2014 Fall Stars Sunday: the Bourbon and the Spinster


Image courtesy of Keeneland.

Keeneland's Fall Stars weekend stars with two graded stakes races on Friday, and reaches its crescendo with five graded stakes (including the Shadwell Turf Mile (GI)) on Saturday.  The opening weekend of the meet draws to a close on Sunday afternoon with two more graded stakes races.  The two-year-old turf runners get their day in the Dixiana Bourbon Stakes (GIII), and then then the older fillies and mares get the chance to go a route on the new dirt course in the Juddmonte Spinster Stakes (GI).  Both of these races have Breeders' Cup berths on the line.

The simulcast feed of these races (as well as the entire Keeneland card, every racing day) is available on Keeneland's website as well as the Horse Races NOW mobile app.  Audio coverage and analysis are also available on Horse Racing Radio Network from 5:00pm-6:00pm EDT; that audio is available on Sirius 92, XM 92, or the HRRN website. Television coverage of these stakes is slated to air from 5:00pm-6:00pm EDT on NBC Sports.

Selections in the Bourbon Stakes are made turf-only.  Morning line odds were not available at original publish time.  Updated October 5 to add morning line odds, and to reflect the scratch of Conquest Tsunami from the Bourbon.

Race 8: Bourbon Stakes (GIII), two-year-olds, one and one sixteenth miles on the turf, post time 5:08pm EDT

This year marks the 24th running of the Bourbon Stakes, named after a Kentucky county famous for both its Thoroughbred horse farms as well as its namesake libation.  Originally called the Hopemont Stakes, the race has always been carded for a mile and a sixteenth on the grass, though it has twice been washed off the turf.  Last year's, one of the editions that was washed off to polytrack, was won by long shot Poker Player: a Wayne Catalano trainee who debuted at Arlington before breaking his maiden at Kentucky Downs last fall.  The most accomplished winner of the Bourbon Stakes to date has been three-time Eclipse Award winner (and 2009 Arlington Million winner) Gio Ponti, who won the race in 2007.  At stake for this field of nine two-year-olds on Sunday afternoon is a Win And You're In berth to the Breeders' Cup Juvenile Turf, as well as the lion's share of a $250,000 purse.

In light of the scratch of Conquest Tsunami, there is not quite as much early speed left in the race. Less Than Perfect remains on the front end, with Lawn Ranger and Thirtysilverpieces likely nearby.  Less Than Perfect looks like the speed of the speed, though the surface is enough question to make him look less than exciting here.  In light of that, a slightly off-pace type looks quite attractive: enter, second-time starter Can't Happen Here.  This Desert Party colt has only raced once, but was able to overcome a slow start and some late bumping to win by a length and a quarter.  He finished ahead of Vision Perfect: who proceeded to win next out, and followed that maiden win up with a second-place finish in the Pilgrim Stakes (GIII) behind Imperia last Sunday.  Can't Happen Here's maiden win was at a mile and a sixteenth, the same distance as the Bourbon.  He runs for the barn of Chad Brown, a solid 29% with runners off of 46-90 day layoffs, and 26% with shippers.  This colt has been working frequently and well over the last month, and showed in his maiden win that he could come in from off the pace.  With the frontrunners in this race, it could set up very well for Can't Happen Here.  Danny Boy, from the Dale Romans barn, is another who has shown some skill coming in from off the pace.  He broke his maiden at first asking, moving in through the far turn to win by three lengths over Lawn Ranger.  Last out he tried dirt, finishing fourth in the Iroquois (GIII) at Churchill Downs.  He was beaten 3 1/2 lengths by Lucky Player, and the other horses who finished in front of him (Bold Conquest and Hashtag Bourbon) are both serious contenders in Saturday's Breeders' Futurity (GI) on dirt.  He wasn't exactly a slouch on dirt, but the return to grass should help Danny Boy.  Pacewise, he should have something to attack late, and eight and a half panels should be no problem for a son of Harlan's Holiday out of an Unbridled's Song mare.  Finally, Lawn Ranger comes in from a maiden win at Kentucky Downs.  That was his second asking, and a clear improvement over his debut second-place behind Danny Boy.  He has posted a bullet work at Churchill since.  Jockey Chris Landeros has the call again; Landeros and trainer Kenny McPeek have been 6 for their last 27, with a slightly positive (+$0.27) ROI, and 16 of those 27 finishes in the money.  He probably won't outgun Less Than Perfect out of the gate, but he took a few furlongs to get to the lead in his maiden win -- that early leader faltering on turf could be his gain before anyone's.  If he takes another step up from his maiden win, it could be hi-yo silver, away to the winner's circle.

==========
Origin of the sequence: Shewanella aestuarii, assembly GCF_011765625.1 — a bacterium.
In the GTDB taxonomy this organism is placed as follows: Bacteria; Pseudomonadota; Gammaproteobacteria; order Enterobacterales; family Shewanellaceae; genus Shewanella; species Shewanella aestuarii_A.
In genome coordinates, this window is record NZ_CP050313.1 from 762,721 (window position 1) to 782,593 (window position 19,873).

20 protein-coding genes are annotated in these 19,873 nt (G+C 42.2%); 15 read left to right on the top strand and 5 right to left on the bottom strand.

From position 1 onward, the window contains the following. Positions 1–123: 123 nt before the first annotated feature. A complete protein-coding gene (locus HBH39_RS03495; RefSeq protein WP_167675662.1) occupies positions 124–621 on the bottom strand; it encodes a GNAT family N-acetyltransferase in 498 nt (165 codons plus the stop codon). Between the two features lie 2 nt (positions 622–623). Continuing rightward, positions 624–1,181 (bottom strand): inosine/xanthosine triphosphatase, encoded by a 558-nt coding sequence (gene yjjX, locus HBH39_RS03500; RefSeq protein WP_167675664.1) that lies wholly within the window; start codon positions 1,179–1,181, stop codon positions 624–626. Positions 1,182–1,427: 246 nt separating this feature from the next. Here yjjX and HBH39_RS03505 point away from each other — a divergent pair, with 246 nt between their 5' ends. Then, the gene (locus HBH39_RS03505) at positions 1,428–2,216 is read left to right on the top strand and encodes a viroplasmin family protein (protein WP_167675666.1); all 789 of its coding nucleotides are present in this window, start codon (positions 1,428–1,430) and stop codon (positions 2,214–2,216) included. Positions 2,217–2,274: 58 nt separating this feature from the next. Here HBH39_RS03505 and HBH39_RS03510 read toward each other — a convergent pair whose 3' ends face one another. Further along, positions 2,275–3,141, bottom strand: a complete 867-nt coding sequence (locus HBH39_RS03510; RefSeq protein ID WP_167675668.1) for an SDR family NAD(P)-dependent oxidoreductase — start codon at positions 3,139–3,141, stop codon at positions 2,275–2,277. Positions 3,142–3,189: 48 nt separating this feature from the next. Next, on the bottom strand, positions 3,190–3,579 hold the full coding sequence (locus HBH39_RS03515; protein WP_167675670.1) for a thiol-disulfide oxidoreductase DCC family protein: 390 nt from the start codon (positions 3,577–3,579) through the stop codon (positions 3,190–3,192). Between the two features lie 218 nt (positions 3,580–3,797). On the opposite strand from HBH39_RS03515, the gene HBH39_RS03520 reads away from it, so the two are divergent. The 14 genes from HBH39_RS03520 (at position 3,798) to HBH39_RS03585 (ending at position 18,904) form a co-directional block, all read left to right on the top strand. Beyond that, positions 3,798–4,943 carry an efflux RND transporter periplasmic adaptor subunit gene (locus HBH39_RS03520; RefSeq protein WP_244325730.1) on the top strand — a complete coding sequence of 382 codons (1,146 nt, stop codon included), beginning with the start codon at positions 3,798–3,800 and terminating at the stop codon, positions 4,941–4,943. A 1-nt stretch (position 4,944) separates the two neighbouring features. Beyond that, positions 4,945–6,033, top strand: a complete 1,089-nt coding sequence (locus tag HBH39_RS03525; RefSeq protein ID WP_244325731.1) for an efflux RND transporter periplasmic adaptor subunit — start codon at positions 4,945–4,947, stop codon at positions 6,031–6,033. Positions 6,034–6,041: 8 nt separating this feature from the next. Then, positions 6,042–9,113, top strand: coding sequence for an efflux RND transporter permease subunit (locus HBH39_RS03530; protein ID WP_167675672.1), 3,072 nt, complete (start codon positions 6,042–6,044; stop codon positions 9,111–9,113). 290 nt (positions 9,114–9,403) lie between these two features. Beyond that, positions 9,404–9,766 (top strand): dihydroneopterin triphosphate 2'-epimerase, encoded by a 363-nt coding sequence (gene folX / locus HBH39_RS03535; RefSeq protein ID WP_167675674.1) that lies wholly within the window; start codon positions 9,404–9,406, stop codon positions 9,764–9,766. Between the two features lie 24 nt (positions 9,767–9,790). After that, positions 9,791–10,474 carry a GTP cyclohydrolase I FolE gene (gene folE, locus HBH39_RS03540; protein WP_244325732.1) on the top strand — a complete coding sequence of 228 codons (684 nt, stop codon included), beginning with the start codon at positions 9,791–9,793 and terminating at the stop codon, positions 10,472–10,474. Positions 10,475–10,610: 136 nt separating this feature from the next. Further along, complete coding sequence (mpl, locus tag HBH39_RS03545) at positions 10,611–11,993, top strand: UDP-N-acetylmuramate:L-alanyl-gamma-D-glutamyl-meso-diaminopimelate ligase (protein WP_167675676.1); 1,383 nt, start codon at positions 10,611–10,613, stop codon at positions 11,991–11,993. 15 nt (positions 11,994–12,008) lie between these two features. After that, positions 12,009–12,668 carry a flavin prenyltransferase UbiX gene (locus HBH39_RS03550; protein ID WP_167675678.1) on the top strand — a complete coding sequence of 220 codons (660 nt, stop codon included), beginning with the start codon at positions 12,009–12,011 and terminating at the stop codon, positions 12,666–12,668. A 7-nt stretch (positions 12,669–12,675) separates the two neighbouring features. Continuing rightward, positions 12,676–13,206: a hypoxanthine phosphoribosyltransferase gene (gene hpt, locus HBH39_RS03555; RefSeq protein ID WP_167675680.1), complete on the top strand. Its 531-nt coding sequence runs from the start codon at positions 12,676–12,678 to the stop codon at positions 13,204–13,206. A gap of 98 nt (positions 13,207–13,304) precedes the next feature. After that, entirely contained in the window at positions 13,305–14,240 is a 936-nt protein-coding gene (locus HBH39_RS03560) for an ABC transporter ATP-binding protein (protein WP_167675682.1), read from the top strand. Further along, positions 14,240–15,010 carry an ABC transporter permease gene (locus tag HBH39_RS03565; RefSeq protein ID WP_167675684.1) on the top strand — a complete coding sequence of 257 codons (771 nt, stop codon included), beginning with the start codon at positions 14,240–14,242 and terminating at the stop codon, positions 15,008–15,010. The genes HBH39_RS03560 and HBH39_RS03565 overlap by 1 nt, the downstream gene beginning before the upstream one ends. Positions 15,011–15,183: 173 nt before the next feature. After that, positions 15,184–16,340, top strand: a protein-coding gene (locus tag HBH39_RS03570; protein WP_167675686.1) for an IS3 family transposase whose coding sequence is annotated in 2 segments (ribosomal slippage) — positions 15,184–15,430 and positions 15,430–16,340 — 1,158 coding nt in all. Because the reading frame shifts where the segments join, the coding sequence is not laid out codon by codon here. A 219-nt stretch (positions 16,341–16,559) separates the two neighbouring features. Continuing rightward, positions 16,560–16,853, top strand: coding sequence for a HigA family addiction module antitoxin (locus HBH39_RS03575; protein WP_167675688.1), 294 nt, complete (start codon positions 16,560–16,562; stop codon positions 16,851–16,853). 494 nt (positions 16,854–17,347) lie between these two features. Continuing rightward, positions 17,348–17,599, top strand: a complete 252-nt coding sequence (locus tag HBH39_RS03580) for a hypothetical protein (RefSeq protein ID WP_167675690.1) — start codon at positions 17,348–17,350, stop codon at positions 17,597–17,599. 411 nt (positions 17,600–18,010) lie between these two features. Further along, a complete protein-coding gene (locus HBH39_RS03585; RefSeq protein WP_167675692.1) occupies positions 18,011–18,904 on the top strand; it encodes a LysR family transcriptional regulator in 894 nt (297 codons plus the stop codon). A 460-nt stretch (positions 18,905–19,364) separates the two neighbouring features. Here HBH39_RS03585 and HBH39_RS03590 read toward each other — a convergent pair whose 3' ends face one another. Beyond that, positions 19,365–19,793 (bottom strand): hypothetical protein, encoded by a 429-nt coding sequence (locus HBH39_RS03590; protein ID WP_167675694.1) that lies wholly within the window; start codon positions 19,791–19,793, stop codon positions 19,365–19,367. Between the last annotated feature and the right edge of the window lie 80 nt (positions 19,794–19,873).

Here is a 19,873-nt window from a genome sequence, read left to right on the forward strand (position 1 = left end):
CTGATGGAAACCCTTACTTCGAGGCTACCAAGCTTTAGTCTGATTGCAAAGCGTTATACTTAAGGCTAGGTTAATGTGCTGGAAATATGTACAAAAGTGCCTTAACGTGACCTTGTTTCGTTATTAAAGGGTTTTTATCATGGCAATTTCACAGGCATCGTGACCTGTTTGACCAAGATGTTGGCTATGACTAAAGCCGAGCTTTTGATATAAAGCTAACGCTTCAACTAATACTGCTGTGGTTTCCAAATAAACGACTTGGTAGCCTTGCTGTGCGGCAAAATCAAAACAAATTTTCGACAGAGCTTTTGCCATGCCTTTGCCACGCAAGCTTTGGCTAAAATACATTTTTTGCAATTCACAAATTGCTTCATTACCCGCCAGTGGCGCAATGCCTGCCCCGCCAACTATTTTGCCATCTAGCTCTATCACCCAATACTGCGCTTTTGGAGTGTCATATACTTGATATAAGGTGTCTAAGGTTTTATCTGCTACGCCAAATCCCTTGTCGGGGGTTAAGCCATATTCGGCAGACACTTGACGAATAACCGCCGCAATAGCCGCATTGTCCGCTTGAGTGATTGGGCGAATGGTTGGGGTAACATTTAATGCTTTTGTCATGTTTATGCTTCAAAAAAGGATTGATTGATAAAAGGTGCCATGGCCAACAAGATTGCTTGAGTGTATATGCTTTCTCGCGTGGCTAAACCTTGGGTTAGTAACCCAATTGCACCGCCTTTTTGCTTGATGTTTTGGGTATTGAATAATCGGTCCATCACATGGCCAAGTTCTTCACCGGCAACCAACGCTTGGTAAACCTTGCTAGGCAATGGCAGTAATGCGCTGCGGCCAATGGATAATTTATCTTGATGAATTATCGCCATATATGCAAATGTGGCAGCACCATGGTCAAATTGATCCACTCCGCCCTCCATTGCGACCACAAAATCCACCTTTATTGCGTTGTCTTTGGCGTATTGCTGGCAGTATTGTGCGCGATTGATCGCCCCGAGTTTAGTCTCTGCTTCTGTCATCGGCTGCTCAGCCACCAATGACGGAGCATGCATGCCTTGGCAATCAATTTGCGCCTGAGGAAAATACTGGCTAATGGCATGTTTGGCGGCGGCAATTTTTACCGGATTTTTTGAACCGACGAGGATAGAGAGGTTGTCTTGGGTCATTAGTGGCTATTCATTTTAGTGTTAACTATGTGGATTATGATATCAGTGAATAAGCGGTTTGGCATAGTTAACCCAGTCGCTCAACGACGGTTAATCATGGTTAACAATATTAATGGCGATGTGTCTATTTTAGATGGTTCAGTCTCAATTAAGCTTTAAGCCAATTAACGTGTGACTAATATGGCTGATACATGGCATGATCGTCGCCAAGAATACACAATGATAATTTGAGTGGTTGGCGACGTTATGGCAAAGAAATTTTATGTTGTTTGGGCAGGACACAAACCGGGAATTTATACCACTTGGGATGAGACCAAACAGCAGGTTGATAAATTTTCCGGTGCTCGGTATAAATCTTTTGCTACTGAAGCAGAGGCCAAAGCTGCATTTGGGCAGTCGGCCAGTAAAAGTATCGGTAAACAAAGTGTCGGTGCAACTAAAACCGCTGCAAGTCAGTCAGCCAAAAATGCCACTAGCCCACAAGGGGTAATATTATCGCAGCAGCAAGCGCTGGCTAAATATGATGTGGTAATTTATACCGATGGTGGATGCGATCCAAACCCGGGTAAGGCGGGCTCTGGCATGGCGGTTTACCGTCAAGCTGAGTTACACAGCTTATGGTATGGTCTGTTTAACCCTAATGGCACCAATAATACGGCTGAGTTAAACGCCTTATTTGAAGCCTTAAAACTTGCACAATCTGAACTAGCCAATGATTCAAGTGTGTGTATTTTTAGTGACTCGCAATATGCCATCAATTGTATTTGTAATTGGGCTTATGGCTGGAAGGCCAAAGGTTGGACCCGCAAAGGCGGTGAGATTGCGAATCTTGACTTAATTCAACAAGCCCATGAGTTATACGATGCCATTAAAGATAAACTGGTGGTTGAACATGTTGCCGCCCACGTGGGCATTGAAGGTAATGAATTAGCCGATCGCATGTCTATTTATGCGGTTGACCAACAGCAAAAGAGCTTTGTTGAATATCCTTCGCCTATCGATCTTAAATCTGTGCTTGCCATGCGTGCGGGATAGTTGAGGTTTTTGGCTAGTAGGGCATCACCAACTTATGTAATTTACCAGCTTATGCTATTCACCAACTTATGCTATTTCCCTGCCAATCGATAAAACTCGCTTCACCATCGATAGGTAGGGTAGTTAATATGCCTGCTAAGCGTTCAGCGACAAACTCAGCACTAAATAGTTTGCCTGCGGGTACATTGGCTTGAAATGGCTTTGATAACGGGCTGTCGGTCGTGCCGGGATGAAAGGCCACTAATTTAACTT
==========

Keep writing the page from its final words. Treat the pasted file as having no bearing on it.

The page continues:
#4 DANNY BOY (3/1)

#2 LAWN RANGER (6/1)